Although it’s better known as a cosmetic treatment used to reduce and prevent wrinkles, Botox could potentially be used as a treatment for depression according to a new review.
Botox, a medication derived from a bacterial toxin called Botulinum toxin, is already used to treat health conditions such as migraines, muscle spasms, excessive sweating and incontinence.
To investigate whether Botox might help ease depressive symptoms, researchers at the Skaggs School of Pharmacy and Pharmaceutical Sciences at University of California San Diego looked at reports from nearly 40,000 people in the US Food and Drug Administration (FDA)’s Adverse Effect Reporting System (FAERS) database, which contains more than 13 million voluntary reports of adverse effects people have experienced while taking a medication.
The reports used in the study were not collected with the purpose of investigating the association between Botox and depression, but were submitted by people recounting what happened to them after Botox treatments.
The researchers looked at reports from Botox users who had had the injections for eight different reasons and across different injection sites, including the forehead, neck, limbs and bladder. Reports related to patients taking antidepressants or reports containing depression as one of the indications were excluded.
The findings, published in the journal Scientific Report, showed that depression was reported 40 to 88 percent less often by patients who had Botox for six of the eight conditions — hyperhidrosis (excessive sweating), facial wrinkles, migraine, spasticity and spasms — than patients undergoing different treatments for the same conditions.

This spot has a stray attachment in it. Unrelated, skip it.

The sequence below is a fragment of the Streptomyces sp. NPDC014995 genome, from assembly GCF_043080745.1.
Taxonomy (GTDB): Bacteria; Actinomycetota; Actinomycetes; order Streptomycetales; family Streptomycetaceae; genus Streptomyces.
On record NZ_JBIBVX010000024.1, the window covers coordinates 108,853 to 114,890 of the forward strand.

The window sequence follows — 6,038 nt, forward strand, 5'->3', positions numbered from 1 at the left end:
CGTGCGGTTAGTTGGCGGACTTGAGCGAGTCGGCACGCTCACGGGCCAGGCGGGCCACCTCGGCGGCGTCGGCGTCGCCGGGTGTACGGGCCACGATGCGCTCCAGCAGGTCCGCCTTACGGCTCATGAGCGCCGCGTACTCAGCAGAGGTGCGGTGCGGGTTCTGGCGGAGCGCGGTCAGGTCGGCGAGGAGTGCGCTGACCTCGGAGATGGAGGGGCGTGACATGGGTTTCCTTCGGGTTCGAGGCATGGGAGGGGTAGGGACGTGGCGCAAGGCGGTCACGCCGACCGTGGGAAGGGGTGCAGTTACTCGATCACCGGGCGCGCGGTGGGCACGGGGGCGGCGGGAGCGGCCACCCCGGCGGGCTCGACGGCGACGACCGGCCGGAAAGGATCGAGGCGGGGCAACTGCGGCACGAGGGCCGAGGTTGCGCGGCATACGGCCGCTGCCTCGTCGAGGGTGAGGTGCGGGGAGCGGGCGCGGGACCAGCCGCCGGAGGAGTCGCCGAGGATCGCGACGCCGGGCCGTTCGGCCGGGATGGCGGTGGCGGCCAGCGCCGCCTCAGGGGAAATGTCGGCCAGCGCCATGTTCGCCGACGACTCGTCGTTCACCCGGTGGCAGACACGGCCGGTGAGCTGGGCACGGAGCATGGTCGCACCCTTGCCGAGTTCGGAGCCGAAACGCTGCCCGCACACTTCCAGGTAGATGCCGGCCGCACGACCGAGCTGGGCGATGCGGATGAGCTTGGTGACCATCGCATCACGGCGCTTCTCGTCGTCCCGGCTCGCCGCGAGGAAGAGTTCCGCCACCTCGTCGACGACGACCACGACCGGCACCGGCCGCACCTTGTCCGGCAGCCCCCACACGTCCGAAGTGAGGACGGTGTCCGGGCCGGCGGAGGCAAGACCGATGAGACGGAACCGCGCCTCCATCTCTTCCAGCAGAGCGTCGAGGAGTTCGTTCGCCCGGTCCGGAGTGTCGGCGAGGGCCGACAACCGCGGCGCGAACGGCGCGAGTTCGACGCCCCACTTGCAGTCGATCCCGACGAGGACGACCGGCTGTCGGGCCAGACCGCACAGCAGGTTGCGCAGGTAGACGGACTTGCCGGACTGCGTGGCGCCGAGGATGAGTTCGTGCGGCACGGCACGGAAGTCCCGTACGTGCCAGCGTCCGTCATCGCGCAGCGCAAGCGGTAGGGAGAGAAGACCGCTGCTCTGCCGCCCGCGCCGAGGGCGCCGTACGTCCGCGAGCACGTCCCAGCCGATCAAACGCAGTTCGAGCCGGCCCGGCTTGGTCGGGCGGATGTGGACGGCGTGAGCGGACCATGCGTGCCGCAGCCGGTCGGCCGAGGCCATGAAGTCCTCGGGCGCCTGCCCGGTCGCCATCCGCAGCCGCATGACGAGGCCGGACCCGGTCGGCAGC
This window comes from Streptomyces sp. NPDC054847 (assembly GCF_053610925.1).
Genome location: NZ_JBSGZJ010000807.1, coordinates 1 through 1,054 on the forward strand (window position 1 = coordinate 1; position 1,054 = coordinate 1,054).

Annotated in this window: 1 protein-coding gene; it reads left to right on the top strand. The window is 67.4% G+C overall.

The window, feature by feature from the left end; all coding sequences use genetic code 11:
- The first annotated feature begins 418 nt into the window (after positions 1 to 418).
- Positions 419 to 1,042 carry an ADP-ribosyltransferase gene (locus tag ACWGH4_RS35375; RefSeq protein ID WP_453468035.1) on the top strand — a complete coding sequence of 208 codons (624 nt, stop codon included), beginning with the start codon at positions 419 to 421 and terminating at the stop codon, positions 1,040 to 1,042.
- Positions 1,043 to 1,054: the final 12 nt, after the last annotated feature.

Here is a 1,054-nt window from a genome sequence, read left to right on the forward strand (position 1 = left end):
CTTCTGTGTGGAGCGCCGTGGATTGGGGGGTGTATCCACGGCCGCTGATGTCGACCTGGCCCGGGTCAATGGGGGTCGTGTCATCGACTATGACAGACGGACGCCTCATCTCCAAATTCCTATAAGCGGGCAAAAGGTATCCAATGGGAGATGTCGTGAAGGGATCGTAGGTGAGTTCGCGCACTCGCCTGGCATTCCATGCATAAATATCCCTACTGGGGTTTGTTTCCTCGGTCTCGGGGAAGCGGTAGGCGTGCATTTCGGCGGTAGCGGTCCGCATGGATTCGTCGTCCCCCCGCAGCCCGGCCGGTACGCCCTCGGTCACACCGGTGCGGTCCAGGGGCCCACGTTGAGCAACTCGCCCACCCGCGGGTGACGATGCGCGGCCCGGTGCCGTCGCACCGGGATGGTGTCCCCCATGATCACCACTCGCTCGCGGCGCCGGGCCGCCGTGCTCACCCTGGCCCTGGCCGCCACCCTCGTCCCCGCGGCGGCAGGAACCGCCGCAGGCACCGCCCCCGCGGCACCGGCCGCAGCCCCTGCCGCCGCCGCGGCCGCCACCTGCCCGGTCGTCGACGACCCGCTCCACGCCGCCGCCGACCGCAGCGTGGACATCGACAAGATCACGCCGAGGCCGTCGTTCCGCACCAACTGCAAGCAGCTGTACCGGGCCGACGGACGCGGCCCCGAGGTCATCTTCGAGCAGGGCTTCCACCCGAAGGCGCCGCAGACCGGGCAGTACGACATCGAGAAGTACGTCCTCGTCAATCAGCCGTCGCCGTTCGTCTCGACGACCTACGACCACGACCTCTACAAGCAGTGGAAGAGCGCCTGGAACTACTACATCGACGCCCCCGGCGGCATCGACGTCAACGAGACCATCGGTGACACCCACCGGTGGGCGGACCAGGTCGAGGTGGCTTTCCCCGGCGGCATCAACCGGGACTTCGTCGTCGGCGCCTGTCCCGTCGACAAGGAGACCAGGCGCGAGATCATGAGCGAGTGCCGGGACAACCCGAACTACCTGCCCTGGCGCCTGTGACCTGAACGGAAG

The improvements in depression were found in patients receiving treatment across six different injection sites, not just in the forehead, which is a common injection site.
A clinical trial is also underway to test forehead injections of Botox as a potential treatment for depression.
“For years, clinicians have observed that Botox injected for cosmetic reasons seems to ease depression for their patients,” said lead author Ruben Abagyan, PhD, professor of pharmacy.
“It’s been thought that easing severe frown lines in forehead region disrupts a feedback loop that reinforces negative emotions. But we’ve found here that the mechanism may be more complex, because it doesn’t really matter where the Botox is injected.”
Tigran Makunts, who also worked on the study, added, “This finding is exciting because it supports a new treatment to affect mood and fight depression, one of the common and dangerous mental illnesses — and it’s based on a very large body of statistical data, rather than limited-scale observations.”
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